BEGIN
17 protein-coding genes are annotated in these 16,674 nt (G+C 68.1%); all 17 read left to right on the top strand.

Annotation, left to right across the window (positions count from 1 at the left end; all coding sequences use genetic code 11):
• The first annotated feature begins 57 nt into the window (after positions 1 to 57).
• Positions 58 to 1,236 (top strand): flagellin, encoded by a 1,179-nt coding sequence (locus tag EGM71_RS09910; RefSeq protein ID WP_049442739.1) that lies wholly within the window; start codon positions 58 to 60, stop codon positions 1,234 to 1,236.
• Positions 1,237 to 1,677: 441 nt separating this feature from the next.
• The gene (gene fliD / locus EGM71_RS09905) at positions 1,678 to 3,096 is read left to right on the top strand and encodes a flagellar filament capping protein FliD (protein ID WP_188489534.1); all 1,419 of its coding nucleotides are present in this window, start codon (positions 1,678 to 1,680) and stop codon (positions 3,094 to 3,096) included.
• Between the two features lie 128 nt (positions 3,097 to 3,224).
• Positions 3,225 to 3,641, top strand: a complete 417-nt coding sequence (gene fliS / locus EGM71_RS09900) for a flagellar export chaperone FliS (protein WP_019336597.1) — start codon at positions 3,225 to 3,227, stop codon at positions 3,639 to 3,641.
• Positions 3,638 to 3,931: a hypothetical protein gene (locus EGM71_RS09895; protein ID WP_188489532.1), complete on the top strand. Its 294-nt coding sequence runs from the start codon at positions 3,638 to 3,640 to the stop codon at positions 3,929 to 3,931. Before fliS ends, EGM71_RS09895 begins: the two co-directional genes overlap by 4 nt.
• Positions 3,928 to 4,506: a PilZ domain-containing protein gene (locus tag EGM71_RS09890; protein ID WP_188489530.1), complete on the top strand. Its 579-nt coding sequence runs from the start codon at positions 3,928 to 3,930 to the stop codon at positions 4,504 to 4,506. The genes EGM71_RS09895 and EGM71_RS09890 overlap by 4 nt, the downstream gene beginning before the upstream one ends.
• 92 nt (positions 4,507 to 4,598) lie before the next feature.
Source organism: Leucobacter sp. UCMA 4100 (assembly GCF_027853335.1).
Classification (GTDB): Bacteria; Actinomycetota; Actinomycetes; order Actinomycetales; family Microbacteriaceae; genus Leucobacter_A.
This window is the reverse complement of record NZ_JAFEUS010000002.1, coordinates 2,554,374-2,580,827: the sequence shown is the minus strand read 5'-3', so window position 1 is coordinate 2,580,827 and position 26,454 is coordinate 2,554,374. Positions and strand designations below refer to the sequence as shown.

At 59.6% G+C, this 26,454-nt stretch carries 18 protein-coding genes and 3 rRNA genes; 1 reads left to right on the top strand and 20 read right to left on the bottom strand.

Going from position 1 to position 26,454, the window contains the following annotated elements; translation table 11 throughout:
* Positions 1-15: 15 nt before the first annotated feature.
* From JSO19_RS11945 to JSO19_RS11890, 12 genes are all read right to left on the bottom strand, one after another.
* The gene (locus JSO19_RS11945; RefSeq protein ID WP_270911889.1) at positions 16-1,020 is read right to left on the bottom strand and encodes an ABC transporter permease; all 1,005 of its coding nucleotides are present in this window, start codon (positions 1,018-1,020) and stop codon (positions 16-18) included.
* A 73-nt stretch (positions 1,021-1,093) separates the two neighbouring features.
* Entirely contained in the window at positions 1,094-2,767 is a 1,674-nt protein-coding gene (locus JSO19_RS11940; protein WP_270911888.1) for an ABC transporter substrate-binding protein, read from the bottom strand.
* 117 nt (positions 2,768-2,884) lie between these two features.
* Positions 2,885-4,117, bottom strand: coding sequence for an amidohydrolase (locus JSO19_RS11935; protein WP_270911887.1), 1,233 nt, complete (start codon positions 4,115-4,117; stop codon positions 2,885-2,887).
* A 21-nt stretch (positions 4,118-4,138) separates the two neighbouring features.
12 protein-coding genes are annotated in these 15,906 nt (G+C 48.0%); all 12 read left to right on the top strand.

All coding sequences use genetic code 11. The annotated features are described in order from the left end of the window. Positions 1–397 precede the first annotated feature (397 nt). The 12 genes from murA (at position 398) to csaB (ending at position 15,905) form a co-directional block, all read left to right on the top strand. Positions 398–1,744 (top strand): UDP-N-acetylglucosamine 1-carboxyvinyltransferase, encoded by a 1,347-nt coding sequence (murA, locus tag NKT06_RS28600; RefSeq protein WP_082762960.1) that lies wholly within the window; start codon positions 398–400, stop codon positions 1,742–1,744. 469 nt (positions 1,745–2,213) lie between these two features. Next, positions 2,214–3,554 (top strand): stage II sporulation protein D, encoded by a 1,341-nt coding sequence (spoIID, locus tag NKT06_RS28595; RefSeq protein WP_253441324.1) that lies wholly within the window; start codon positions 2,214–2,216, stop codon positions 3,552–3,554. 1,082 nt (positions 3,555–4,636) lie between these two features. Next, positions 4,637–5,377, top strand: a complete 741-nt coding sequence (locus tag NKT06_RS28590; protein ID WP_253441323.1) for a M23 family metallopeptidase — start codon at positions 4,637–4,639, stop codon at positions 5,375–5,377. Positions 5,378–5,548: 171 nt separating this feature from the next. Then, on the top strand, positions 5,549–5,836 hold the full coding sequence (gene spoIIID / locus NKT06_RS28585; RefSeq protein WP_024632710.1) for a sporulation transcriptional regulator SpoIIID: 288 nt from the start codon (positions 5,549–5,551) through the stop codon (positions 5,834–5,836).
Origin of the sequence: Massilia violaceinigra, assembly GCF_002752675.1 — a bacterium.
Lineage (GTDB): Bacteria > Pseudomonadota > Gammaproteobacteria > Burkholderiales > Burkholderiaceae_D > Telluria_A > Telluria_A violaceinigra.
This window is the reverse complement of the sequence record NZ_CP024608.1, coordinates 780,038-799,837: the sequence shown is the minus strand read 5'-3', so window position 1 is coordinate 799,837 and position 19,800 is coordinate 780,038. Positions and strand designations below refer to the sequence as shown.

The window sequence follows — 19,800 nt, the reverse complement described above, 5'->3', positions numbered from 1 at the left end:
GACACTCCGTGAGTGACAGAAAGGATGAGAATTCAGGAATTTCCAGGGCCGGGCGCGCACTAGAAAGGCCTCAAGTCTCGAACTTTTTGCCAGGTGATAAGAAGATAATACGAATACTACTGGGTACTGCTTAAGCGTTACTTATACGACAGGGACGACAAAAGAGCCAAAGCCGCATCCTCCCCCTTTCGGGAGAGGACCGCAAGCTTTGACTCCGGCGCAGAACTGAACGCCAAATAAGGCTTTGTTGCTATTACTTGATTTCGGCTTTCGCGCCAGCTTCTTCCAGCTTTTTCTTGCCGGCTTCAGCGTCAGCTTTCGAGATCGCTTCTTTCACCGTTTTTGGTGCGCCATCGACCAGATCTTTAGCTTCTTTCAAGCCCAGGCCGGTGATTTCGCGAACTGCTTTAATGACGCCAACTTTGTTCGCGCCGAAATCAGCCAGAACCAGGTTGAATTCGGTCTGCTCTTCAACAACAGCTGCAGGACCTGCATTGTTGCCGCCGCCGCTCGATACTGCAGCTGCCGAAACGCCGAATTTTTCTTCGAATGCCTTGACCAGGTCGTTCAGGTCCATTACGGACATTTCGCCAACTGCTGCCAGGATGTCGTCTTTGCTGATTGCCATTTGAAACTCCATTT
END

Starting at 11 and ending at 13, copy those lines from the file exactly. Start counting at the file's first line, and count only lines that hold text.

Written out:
• 92 nt (positions 4,507 to 4,598) lie before the next feature.
Source organism: Leucobacter sp. UCMA 4100 (assembly GCF_027853335.1).
Classification (GTDB): Bacteria; Actinomycetota; Actinomycetes; order Actinomycetales; family Microbacteriaceae; genus Leucobacter_A.